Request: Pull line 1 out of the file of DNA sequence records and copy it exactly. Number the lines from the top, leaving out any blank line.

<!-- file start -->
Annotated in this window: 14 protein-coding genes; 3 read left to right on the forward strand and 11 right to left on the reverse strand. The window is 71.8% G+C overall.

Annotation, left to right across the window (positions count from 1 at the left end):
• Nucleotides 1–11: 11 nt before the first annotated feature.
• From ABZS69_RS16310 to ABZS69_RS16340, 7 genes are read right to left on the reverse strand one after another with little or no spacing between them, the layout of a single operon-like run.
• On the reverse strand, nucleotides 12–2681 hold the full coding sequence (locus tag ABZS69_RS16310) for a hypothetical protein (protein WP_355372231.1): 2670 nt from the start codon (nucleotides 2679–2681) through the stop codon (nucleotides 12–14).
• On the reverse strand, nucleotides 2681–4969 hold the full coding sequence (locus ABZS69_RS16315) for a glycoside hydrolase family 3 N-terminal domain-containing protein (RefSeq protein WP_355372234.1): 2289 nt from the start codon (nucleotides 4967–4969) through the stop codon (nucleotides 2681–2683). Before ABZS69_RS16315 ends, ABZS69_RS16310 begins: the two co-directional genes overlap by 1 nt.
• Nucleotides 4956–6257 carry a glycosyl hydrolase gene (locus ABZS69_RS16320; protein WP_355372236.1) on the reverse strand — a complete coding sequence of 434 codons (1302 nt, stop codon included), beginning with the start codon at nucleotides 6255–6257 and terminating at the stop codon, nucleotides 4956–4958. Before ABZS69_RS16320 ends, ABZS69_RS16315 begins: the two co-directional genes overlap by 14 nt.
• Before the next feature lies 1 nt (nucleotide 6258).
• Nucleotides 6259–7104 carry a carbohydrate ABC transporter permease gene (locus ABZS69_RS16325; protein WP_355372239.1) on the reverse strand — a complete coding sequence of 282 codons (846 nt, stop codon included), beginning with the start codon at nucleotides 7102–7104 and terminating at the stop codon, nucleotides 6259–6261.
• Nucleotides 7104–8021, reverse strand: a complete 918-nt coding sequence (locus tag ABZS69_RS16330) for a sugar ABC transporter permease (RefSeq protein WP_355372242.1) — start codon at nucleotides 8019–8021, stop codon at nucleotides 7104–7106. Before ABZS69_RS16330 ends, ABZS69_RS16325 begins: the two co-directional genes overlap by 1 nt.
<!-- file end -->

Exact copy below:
Annotated in this window: 14 protein-coding genes; 3 read left to right on the forward strand and 11 right to left on the reverse strand. The window is 71.8% G+C overall.